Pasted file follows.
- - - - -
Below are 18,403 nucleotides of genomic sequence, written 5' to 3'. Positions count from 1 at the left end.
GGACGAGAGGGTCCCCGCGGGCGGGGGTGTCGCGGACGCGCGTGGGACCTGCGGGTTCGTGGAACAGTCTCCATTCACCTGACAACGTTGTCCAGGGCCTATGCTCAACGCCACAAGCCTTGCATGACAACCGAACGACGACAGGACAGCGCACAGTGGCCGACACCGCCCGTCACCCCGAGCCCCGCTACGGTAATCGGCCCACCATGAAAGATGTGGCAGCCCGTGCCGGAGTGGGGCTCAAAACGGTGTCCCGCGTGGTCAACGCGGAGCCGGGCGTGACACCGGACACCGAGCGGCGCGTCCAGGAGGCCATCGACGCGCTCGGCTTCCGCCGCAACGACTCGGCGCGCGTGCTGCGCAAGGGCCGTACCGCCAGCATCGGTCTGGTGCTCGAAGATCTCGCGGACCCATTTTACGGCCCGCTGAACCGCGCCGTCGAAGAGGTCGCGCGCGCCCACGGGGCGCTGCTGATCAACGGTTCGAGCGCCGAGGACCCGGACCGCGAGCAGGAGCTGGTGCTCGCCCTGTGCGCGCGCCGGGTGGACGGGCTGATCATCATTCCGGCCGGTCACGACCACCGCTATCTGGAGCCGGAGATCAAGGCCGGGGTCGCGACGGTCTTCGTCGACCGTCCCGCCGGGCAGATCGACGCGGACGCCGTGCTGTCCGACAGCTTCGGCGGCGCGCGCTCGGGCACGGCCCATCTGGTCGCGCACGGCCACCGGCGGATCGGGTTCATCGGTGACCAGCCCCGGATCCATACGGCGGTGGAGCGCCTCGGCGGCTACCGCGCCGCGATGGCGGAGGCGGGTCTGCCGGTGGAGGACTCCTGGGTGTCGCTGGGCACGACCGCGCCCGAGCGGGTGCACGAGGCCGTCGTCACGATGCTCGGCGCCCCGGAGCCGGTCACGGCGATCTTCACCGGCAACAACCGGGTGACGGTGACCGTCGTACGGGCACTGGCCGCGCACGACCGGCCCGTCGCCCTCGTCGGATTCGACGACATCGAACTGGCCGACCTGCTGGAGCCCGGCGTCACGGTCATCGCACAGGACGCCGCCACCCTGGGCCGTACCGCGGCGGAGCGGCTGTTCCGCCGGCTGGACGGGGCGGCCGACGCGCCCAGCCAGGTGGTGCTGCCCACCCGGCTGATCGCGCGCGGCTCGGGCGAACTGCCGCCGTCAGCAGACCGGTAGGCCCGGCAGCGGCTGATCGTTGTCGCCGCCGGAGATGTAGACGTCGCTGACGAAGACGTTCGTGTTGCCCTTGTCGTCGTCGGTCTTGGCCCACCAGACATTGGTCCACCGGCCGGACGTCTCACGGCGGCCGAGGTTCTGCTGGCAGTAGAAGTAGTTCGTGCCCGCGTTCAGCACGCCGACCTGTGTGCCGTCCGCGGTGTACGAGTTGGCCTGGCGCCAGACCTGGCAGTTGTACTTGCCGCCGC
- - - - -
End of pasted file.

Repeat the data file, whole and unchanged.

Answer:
Below are 18,403 nucleotides of genomic sequence, written 5' to 3'. Positions count from 1 at the left end.
GGACGAGAGGGTCCCCGCGGGCGGGGGTGTCGCGGACGCGCGTGGGACCTGCGGGTTCGTGGAACAGTCTCCATTCACCTGACAACGTTGTCCAGGGCCTATGCTCAACGCCACAAGCCTTGCATGACAACCGAACGACGACAGGACAGCGCACAGTGGCCGACACCGCCCGTCACCCCGAGCCCCGCTACGGTAATCGGCCCACCATGAAAGATGTGGCAGCCCGTGCCGGAGTGGGGCTCAAAACGGTGTCCCGCGTGGTCAACGCGGAGCCGGGCGTGACACCGGACACCGAGCGGCGCGTCCAGGAGGCCATCGACGCGCTCGGCTTCCGCCGCAACGACTCGGCGCGCGTGCTGCGCAAGGGCCGTACCGCCAGCATCGGTCTGGTGCTCGAAGATCTCGCGGACCCATTTTACGGCCCGCTGAACCGCGCCGTCGAAGAGGTCGCGCGCGCCCACGGGGCGCTGCTGATCAACGGTTCGAGCGCCGAGGACCCGGACCGCGAGCAGGAGCTGGTGCTCGCCCTGTGCGCGCGCCGGGTGGACGGGCTGATCATCATTCCGGCCGGTCACGACCACCGCTATCTGGAGCCGGAGATCAAGGCCGGGGTCGCGACGGTCTTCGTCGACCGTCCCGCCGGGCAGATCGACGCGGACGCCGTGCTGTCCGACAGCTTCGGCGGCGCGCGCTCGGGCACGGCCCATCTGGTCGCGCACGGCCACCGGCGGATCGGGTTCATCGGTGACCAGCCCCGGATCCATACGGCGGTGGAGCGCCTCGGCGGCTACCGCGCCGCGATGGCGGAGGCGGGTCTGCCGGTGGAGGACTCCTGGGTGTCGCTGGGCACGACCGCGCCCGAGCGGGTGCACGAGGCCGTCGTCACGATGCTCGGCGCCCCGGAGCCGGTCACGGCGATCTTCACCGGCAACAACCGGGTGACGGTGACCGTCGTACGGGCACTGGCCGCGCACGACCGGCCCGTCGCCCTCGTCGGATTCGACGACATCGAACTGGCCGACCTGCTGGAGCCCGGCGTCACGGTCATCGCACAGGACGCCGCCACCCTGGGCCGTACCGCGGCGGAGCGGCTGTTCCGCCGGCTGGACGGGGCGGCCGACGCGCCCAGCCAGGTGGTGCTGCCCACCCGGCTGATCGCGCGCGGCTCGGGCGAACTGCCGCCGTCAGCAGACCGGTAGGCCCGGCAGCGGCTGATCGTTGTCGCCGCCGGAGATGTAGACGTCGCTGACGAAGACGTTCGTGTTGCCCTTGTCGTCGTCGGTCTTGGCCCACCAGACATTGGTCCACCGGCCGGACGTCTCACGGCGGCCGAGGTTCTGCTGGCAGTAGAAGTAGTTCGTGCCCGCGTTCAGCACGCCGACCTGTGTGCCGTCCGCGGTGTACGAGTTGGCCTGGCGCCAGACCTGGCAGTTGTACTTGCCGCCGC